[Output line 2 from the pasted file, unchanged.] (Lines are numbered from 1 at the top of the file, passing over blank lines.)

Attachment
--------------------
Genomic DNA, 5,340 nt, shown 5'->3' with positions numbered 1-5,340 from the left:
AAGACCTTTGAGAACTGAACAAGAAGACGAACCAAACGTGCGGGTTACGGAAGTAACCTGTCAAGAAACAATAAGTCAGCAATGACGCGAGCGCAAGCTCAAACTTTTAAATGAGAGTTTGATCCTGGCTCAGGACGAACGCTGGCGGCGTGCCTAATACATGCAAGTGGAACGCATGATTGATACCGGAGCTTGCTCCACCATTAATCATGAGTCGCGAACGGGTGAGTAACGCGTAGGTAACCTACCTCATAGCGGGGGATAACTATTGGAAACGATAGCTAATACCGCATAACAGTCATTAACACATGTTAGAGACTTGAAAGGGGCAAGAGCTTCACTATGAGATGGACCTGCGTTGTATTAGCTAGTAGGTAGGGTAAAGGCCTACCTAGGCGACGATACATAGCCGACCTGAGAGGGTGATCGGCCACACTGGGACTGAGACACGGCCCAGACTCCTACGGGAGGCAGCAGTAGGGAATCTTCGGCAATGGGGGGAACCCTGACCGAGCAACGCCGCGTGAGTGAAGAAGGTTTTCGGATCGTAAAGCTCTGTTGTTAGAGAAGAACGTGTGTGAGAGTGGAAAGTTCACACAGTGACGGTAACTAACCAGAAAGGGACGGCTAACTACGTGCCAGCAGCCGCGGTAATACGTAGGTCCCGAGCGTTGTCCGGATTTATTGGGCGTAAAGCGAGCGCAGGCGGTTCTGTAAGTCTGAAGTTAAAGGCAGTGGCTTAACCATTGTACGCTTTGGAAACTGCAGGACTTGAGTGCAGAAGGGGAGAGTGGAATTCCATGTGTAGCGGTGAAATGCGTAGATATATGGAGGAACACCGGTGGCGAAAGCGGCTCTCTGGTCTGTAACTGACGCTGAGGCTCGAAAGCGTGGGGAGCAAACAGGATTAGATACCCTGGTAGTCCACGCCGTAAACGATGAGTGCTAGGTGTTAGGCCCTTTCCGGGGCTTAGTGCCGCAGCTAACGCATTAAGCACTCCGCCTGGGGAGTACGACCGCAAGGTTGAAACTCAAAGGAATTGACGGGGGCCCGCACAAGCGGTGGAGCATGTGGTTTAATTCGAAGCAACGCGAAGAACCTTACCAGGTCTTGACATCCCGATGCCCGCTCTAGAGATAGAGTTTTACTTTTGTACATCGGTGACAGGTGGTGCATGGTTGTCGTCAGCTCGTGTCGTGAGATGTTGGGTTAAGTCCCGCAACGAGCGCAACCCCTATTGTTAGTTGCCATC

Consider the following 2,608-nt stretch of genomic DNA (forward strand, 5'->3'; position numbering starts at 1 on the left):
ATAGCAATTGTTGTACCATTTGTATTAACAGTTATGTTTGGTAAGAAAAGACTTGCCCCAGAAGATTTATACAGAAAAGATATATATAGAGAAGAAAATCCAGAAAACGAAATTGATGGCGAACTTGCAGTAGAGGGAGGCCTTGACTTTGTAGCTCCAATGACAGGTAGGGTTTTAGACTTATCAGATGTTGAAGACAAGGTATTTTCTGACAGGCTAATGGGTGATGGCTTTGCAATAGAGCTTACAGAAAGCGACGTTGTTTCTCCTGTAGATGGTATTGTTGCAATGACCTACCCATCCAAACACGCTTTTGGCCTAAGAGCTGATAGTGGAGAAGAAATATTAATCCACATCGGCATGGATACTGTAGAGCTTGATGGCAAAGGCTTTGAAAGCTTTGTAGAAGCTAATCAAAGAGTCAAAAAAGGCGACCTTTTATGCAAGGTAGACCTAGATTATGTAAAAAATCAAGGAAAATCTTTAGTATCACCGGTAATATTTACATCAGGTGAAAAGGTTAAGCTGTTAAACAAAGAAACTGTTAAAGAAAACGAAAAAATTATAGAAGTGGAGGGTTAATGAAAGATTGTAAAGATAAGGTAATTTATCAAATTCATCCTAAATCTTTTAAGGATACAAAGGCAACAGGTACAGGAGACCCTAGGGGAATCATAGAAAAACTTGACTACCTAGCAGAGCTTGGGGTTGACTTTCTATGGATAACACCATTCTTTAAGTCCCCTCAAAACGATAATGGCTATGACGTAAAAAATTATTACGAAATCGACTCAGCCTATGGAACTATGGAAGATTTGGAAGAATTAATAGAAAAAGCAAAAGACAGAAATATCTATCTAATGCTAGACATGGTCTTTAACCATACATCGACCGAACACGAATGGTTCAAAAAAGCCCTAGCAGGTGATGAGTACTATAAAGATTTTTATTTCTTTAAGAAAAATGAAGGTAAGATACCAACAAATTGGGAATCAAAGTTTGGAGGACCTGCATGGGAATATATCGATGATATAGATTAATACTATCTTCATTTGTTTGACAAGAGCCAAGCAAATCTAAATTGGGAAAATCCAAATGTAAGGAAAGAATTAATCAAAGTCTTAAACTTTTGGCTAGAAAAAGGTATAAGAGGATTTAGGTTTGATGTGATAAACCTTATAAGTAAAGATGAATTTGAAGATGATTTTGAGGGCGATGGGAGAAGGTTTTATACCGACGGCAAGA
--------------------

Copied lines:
AAGACCTTTGAGAACTGAACAAGAAGACGAACCAAACGTGCGGGTTACGGAAGTAACCTGTCAAGAAACAATAAGTCAGCAATGACGCGAGCGCAAGCTCAAACTTTTAAATGAGAGTTTGATCCTGGCTCAGGACGAACGCTGGCGGCGTGCCTAATACATGCAAGTGGAACGCATGATTGATACCGGAGCTTGCTCCACCATTAATCATGAGTCGCGAACGGGTGAGTAACGCGTAGGTAACCTACCTCATAGCGGGGGATAACTATTGGAAACGATAGCTAATACCGCATAACAGTCATTAACACATGTTAGAGACTTGAAAGGGGCAAGAGCTTCACTATGAGATGGACCTGCGTTGTATTAGCTAGTAGGTAGGGTAAAGGCCTACCTAGGCGACGATACATAGCCGACCTGAGAGGGTGATCGGCCACACTGGGACTGAGACACGGCCCAGACTCCTACGGGAGGCAGCAGTAGGGAATCTTCGGCAATGGGGGGAACCCTGACCGAGCAACGCCGCGTGAGTGAAGAAGGTTTTCGGATCGTAAAGCTCTGTTGTTAGAGAAGAACGTGTGTGAGAGTGGAAAGTTCACACAGTGACGGTAACTAACCAGAAAGGGACGGCTAACTACGTGCCAGCAGCCGCGGTAATACGTAGGTCCCGAGCGTTGTCCGGATTTATTGGGCGTAAAGCGAGCGCAGGCGGTTCTGTAAGTCTGAAGTTAAAGGCAGTGGCTTAACCATTGTACGCTTTGGAAACTGCAGGACTTGAGTGCAGAAGGGGAGAGTGGAATTCCATGTGTAGCGGTGAAATGCGTAGATATATGGAGGAACACCGGTGGCGAAAGCGGCTCTCTGGTCTGTAACTGACGCTGAGGCTCGAAAGCGTGGGGAGCAAACAGGATTAGATACCCTGGTAGTCCACGCCGTAAACGATGAGTGCTAGGTGTTAGGCCCTTTCCGGGGCTTAGTGCCGCAGCTAACGCATTAAGCACTCCGCCTGGGGAGTACGACCGCAAGGTTGAAACTCAAAGGAATTGACGGGGGCCCGCACAAGCGGTGGAGCATGTGGTTTAATTCGAAGCAACGCGAAGAACCTTACCAGGTCTTGACATCCCGATGCCCGCTCTAGAGATAGAGTTTTACTTTTGTACATCGGTGACAGGTGGTGCATGGTTGTCGTCAGCTCGTGTCGTGAGATGTTGGGTTAAGTCCCGCAACGAGCGCAACCCCTATTGTTAGTTGCCATC